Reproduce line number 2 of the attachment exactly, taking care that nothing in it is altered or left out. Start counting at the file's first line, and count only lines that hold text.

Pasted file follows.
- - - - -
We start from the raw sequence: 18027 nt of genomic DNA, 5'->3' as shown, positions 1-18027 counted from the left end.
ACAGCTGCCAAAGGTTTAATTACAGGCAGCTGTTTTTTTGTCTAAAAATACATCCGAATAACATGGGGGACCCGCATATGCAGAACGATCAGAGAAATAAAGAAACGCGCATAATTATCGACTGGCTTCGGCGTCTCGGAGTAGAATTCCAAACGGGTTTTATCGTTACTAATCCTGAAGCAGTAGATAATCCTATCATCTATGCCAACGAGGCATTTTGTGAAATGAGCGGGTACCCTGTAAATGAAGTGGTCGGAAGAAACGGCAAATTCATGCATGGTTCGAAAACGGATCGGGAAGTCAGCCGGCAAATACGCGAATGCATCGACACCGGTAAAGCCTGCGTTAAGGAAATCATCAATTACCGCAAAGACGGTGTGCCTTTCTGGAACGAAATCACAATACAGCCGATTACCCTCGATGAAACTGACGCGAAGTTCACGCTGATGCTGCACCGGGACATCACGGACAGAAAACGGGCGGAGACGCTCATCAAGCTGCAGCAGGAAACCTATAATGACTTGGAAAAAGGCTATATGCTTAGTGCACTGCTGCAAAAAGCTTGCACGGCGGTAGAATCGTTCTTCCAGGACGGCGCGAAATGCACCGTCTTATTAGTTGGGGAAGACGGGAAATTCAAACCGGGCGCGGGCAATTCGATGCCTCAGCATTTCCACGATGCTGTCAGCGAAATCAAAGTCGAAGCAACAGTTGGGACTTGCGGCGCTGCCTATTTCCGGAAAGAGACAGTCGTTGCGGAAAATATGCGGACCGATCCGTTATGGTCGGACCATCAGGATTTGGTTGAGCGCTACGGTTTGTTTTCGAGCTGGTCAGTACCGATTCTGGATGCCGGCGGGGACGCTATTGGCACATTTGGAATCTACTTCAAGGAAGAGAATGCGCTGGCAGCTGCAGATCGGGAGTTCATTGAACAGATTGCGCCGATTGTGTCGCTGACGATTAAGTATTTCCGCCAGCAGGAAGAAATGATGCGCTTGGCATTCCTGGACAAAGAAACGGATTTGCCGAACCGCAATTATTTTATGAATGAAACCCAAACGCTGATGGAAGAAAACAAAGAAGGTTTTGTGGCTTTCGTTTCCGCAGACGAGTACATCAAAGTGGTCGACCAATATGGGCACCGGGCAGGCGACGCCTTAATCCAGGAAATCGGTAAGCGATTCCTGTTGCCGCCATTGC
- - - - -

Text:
ACAGCTGCCAAAGGTTTAATTACAGGCAGCTGTTTTTTTGTCTAAAAATACATCCGAATAACATGGGGGACCCGCATATGCAGAACGATCAGAGAAATAAAGAAACGCGCATAATTATCGACTGGCTTCGGCGTCTCGGAGTAGAATTCCAAACGGGTTTTATCGTTACTAATCCTGAAGCAGTAGATAATCCTATCATCTATGCCAACGAGGCATTTTGTGAAATGAGCGGGTACCCTGTAAATGAAGTGGTCGGAAGAAACGGCAAATTCATGCATGGTTCGAAAACGGATCGGGAAGTCAGCCGGCAAATACGCGAATGCATCGACACCGGTAAAGCCTGCGTTAAGGAAATCATCAATTACCGCAAAGACGGTGTGCCTTTCTGGAACGAAATCACAATACAGCCGATTACCCTCGATGAAACTGACGCGAAGTTCACGCTGATGCTGCACCGGGACATCACGGACAGAAAACGGGCGGAGACGCTCATCAAGCTGCAGCAGGAAACCTATAATGACTTGGAAAAAGGCTATATGCTTAGTGCACTGCTGCAAAAAGCTTGCACGGCGGTAGAATCGTTCTTCCAGGACGGCGCGAAATGCACCGTCTTATTAGTTGGGGAAGACGGGAAATTCAAACCGGGCGCGGGCAATTCGATGCCTCAGCATTTCCACGATGCTGTCAGCGAAATCAAAGTCGAAGCAACAGTTGGGACTTGCGGCGCTGCCTATTTCCGGAAAGAGACAGTCGTTGCGGAAAATATGCGGACCGATCCGTTATGGTCGGACCATCAGGATTTGGTTGAGCGCTACGGTTTGTTTTCGAGCTGGTCAGTACCGATTCTGGATGCCGGCGGGGACGCTATTGGCACATTTGGAATCTACTTCAAGGAAGAGAATGCGCTGGCAGCTGCAGATCGGGAGTTCATTGAACAGATTGCGCCGATTGTGTCGCTGACGATTAAGTATTTCCGCCAGCAGGAAGAAATGATGCGCTTGGCATTCCTGGACAAAGAAACGGATTTGCCGAACCGCAATTATTTTATGAATGAAACCCAAACGCTGATGGAAGAAAACAAAGAAGGTTTTGTGGCTTTCGTTTCCGCAGACGAGTACATCAAAGTGGTCGACCAATATGGGCACCGGGCAGGCGACGCCTTAATCCAGGAAATCGGTAAGCGATTCCTGTTGCCGCCATTGC